This case study demonstrates how Altair Inspire’s topological optimization and Polynurbs are enabling a new way of product design that matches perfectly with additive manufacturing. This technology allows pushing way further and obtaining especial lightweight designs in a short period of time.
Sport assembly structure redesigned, lightened and optimized for Selective Laser Melting Technology and Filament Fused Fabrication Reinforced by Continuous Fiber with Altair Inspire by Julen Echaniz and Joaquin Romero
Urban mobility is going through a deep change over the last decade. Cars and traditional means of transport have alternatives growing in popularity thanks to the electrification. Despite not been new at all, bikes, skates and scooters are becoming very trendy as they are fast, cheap and require low maintenance. However, there is a downside: weight.
In this context Mondragon university decides to carry out a skate truck project in the Industrial Additive Manufacturing Master Degree where topological optimization, FEA and Design for Additive Manufacturing are taken as a baseline. It is a project developed by Julen Echaniz and Joaquin Romero using metal and polymer composite in which 3D printing capabilities are studied in this particular application.
Who is the skate oriented to?
This design is orientated to citizens who daily travel between 5-20km and may combine it with public transport. This includes urban transportation or even inter-urban transportation.
Same type of customer that is already adopting new means of transportation but give extra value to lightweight and maneuverability of a vehicle they will use every single day.
Taking into account the manufacturing process is already fixed means that personalization/differentiation may also be a key factor for the target customer.
The challenge was to produce a lightweight solution to improve usability. Especially in places like home, work or public transport where you must manipulate the skate by hand. In addition, this extra lightness supposes an improve in handling.
In a hypothetical electric version, this weight reduction will also help to obtain some extra km each charge maintaining the same battery capacity, or vice versa, extending the range with the same weight.
On the one hand, there were some design constrains. It had to be absolutely functional. The user was supposed to weight 100kg (skate mass was neglected for the calculations) and mechanical properties had to be same or better than the reference ones. Original sizes had to be respected, new parts should be compatible with the commercial elements already existing and should fit perfectly. On the other hand, material was free to choose with the proper justification.
The truck is composed by an axle and an articulation so four pieces had to be developed, two in metal and two in polymer composite.
The above images show the original design of the Axle and the Articulation components
This project supposed a new challenge that required us to think outside the box. There is a similar project but it kept a steel axle between the tires sacrificing lightness and making mechanical properties no longer a challenge. This is not an electric skate but the methodology would have been the same.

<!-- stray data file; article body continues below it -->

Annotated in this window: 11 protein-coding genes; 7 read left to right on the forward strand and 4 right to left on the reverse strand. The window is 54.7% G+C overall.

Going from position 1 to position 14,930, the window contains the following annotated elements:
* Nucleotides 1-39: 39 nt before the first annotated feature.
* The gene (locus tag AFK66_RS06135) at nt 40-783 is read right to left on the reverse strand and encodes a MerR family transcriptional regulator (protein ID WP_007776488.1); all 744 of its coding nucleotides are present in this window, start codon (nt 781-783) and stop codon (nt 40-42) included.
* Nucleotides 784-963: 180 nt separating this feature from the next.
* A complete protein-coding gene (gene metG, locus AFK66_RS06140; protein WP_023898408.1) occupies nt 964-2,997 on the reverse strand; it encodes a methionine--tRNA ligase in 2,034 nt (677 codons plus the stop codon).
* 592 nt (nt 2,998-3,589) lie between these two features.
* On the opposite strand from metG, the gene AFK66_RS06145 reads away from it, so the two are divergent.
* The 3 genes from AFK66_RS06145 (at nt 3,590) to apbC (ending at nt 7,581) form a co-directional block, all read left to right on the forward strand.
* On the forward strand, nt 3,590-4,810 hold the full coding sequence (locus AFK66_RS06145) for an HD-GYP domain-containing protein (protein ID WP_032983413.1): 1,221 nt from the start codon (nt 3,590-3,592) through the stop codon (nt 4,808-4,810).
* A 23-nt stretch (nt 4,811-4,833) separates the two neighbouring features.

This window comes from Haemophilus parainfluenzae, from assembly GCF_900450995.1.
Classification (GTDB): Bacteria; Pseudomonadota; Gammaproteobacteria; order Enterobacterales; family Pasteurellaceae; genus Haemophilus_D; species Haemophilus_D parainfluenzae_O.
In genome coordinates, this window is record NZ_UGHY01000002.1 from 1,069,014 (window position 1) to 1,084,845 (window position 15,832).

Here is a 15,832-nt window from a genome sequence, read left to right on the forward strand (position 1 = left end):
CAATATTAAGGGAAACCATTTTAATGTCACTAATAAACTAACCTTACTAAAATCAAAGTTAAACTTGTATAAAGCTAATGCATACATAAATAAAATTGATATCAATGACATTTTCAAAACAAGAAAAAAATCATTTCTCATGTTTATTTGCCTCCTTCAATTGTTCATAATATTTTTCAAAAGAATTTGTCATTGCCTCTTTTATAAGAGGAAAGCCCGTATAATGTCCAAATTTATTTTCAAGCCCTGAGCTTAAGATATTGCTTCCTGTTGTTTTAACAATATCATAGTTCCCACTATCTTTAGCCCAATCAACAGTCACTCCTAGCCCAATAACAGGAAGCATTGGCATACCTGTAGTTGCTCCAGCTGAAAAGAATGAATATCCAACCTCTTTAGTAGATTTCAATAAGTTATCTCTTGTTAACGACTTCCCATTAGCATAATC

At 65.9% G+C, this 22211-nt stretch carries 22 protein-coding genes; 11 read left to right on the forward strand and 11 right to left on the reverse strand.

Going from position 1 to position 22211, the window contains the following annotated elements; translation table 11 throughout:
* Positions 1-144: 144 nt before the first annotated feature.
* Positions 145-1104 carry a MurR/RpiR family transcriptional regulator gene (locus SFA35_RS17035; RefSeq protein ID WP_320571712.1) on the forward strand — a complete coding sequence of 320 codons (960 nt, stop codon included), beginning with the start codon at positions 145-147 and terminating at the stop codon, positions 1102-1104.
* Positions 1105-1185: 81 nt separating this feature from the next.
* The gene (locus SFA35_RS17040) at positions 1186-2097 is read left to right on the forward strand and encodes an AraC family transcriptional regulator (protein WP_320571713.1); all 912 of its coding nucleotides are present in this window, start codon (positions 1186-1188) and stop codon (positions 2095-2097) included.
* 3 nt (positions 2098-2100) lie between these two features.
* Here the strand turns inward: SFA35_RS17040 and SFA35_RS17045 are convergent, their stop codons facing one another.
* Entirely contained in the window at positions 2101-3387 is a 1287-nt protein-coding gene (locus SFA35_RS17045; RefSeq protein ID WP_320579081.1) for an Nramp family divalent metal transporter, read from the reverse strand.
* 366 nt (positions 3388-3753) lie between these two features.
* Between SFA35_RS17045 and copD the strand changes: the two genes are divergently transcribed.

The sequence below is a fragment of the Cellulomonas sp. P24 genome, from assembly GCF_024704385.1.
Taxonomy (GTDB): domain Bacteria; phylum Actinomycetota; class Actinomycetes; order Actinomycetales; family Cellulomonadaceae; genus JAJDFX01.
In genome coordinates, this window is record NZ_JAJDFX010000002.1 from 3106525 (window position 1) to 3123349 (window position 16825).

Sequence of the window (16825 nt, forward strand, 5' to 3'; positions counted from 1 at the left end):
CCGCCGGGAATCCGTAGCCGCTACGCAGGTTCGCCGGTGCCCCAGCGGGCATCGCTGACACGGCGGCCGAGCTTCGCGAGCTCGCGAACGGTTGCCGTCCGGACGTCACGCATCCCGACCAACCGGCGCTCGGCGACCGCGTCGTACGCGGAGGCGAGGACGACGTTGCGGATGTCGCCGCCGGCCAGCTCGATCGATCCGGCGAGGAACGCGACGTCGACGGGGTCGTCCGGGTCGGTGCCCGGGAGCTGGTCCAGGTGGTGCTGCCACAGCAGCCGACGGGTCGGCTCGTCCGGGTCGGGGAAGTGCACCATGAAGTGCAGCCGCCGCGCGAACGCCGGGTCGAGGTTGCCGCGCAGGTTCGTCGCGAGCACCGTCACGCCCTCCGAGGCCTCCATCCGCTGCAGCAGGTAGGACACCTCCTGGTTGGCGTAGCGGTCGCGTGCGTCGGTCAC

First, reference design was structurally analyzed with calculated loads to figure it out which were minimum mechanical properties. Then, after selecting the material, those designs were simplified and partitioned to prepare them for the topological optimization.
The above images show the Axle and the Articulation component with the design space ready for topology optimization
The above images show the Axle and the Articulation component after topology optimization
Once the simulation was over, Polynurbs were used for the design and some iterations were done until the required properties were achieved as shown below.
Polymer parts were a little more complicated to design. It is not possible to determine the strength of a part that has non-conventional fiber deposition so topological optimization was used to find out force lines and afterwards design for additive manufacturing setting in those positions the fibers.
In both cases shape factors were used for the topological optimization. Different symmetries were used but, in the end, only the vertical one was applied. It was also considered using an overhang control which is interesting in 3D printing. Nevertheless, manufacturability was set aside in exchange of better strength.
Whole project took about a couple of moths being Inspire a key factor shortening design period and permitting many iterations in a row until the target was hit.
It was an absolute success. All parts were printed with no issues, fitted perfectly with the rest of the elements, no problem at all on the assembly and, more importantly, it worked. All students and teachers could test it proving its resistance and functionality.
On the one hand, 40% weight reduction was achieved maintaining same security factor for the metal assembly. Parts have an appealing organic shape that helps differentiating to any other design.
Comparison of original and final designs
On the other hand, the polymer composite axel was 32% lighter and the articulation assembly´s weight only decreased in a 9%. Unfortunately, there was no reliable way of calculating the security factor of this particular pieces so designs were conservative. There is no doubt this numbers could improve in future with the experience acquired in the first iteration. They look square and robust for helping overcome prejudices about plastic being weak. All in all, it is still an interesting exercise of design for manufacturing.
The above images show the metal assembly on the left and the composite assembly on the right
All the data mentioned on the previous section is summarized on the next tables divided by materials.